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  • kimzepler

And as the summer sun fades

For many of us, warm long days can allow us to meet up with friends, family, take a welcome break from work and enjoy life.


For counsellors this can often be a quiet time and that's ok - we like long warm days in the sun (or shade) too.


We all need time to recharge our batteries and in the UK summer is often that time. Taking time out to go to the beach, sit in a park, catch up with friends and spending time with loved ones or even watching your favourite show are all important acts of self-care and gratitude. It can easy to think that self-care is something that needs to be planned after all we often read about all the 'things we can do' to look after well-being. Sometimes it's the 'being' that really counts. It can be sitting quietly in the garden with a cup of tea doing nothing, just being there. It is easy to overlook the small pleasures in life and with the hectic pace that many of us chase (sometimes willingly, sometimes blindly) taking a few moments ‘out’ can make mean we are less likely to snap at those who matter to us.


This can be a time we can sit and quietly reflect upon the things that we value. Self-care can be an opportunity to think; I am really lucky to have my (fill in your own personal favourite bit!). Favourites can often include friends or family members and these can be part of our unique self-care team or cheerleader(s), for example, when I feel angry, I find it really helpful to talk it through it Fred/Freda. Or, I really can’t be bothered or I am feeling down, if I talk with Jo/Joe they won’t try to cheer me up, they will just be there for me. Pets can be great soul soothers, after a stressful day a walk with the dog can help alleviate the tenseness we carry or sitting with the cat can quieten our mind. Talking to the fish, rabbit or lizard can all help.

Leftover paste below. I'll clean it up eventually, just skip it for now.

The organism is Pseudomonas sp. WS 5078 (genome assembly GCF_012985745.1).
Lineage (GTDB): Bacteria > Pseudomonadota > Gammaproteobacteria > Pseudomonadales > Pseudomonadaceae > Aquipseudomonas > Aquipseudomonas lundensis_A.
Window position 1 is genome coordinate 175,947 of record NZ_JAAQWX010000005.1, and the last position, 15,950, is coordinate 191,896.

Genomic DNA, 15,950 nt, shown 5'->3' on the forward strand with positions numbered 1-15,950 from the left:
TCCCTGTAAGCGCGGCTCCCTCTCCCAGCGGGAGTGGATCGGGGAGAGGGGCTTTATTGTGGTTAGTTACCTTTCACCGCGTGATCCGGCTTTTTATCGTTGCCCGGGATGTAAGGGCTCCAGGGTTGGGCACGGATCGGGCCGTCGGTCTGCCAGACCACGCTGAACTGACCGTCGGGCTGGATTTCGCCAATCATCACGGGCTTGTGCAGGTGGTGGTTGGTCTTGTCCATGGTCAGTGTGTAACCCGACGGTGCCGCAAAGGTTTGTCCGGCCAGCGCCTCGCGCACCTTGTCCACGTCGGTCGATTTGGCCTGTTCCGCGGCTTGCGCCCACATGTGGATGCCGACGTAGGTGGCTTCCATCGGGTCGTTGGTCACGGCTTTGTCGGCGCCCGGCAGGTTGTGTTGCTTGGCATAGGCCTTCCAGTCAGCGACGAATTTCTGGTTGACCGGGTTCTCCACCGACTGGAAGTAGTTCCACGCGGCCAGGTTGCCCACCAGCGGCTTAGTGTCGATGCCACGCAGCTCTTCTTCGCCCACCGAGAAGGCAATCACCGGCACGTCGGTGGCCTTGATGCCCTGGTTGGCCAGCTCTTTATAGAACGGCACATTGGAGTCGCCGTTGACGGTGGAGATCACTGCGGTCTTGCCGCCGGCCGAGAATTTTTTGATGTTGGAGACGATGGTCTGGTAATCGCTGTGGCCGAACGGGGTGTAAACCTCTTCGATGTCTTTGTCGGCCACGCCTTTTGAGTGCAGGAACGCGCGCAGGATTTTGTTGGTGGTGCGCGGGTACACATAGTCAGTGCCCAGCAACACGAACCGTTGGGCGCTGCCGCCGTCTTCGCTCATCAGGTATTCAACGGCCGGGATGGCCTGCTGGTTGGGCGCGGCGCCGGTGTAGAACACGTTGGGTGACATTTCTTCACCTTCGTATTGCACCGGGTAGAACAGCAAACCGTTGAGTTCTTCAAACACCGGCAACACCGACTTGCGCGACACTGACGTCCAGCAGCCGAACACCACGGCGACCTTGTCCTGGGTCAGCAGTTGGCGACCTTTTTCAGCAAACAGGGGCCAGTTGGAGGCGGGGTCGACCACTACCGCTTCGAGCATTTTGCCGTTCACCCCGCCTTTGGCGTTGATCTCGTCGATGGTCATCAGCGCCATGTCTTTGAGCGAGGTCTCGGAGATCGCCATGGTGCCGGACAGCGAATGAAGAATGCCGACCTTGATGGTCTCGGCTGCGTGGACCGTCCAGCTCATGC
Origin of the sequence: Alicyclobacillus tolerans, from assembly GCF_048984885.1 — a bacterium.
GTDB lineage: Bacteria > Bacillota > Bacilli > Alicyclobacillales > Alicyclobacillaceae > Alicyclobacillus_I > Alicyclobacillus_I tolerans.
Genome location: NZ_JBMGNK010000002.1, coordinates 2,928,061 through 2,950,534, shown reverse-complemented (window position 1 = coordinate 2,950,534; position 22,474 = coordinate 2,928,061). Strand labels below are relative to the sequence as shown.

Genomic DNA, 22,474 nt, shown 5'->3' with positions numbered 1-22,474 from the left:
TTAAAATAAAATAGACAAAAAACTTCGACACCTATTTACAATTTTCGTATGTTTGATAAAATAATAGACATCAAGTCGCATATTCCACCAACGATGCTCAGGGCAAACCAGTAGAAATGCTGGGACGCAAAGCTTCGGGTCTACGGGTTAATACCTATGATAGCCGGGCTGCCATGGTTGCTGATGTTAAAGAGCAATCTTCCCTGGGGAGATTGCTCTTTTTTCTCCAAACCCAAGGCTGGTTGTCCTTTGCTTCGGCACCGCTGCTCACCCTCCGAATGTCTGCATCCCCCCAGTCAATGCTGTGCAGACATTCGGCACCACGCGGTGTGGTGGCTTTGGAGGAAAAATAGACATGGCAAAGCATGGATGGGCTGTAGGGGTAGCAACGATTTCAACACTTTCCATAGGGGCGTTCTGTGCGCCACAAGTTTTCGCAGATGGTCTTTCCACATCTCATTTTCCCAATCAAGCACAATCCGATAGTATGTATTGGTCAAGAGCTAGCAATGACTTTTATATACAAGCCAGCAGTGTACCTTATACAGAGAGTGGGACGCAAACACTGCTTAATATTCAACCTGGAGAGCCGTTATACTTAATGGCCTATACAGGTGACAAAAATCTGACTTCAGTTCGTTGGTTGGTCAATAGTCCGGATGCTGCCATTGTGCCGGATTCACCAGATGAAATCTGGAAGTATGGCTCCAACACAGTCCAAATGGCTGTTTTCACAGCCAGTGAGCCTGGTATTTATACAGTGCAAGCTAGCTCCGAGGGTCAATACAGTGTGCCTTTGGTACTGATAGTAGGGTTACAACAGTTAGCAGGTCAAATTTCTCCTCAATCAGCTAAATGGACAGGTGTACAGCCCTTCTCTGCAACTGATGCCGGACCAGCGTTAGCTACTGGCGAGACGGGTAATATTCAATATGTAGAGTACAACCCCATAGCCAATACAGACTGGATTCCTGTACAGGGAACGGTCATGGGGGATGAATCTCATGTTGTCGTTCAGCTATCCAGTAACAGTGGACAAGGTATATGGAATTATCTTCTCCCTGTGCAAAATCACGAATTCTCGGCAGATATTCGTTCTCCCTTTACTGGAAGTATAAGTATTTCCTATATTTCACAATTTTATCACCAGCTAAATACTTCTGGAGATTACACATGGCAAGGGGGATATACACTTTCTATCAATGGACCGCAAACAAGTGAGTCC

Exercise helps us with managing stress, for some it can be running, or something more cathartic such as boxing. It can be useful to remember that exercise doesn’t need to be vigorous! Tending the flower beds or veggie patch can give us a sense of purpose which after a day of frustrations can give up back some meaning, for those you work best in ‘doing’ mode we can reconnect with our sense of purpose.


Micro-breaks during the day can help us recentre or ground us, that brief chat with a colleague at work in the kitchen or taking a short walk during your break. 10 minutes can be invaluable and for those you struggle with this it may be useful to remember that small breaks can increase our productivity by reducing stress plus our brains need rest.


It is also helpful to recognise that some forms of self-care may not be as beneficial as the ones written about above and these can involve too much of anything. The people who value us most will often spot these before we do. If we are over drinking or exercising, for example our loved ones often try and say something.


There can however be times or situations where we feel that professional help is needed. This is okay and this is what counsellors are for. There could be times when the weight we carry on our shoulders feels to too heavy and we don’t feel able to share the burden with others. This act of self-care is as valid as any other.


My final thoughts… Time for a wander around the block to see what the neighbours are up to….













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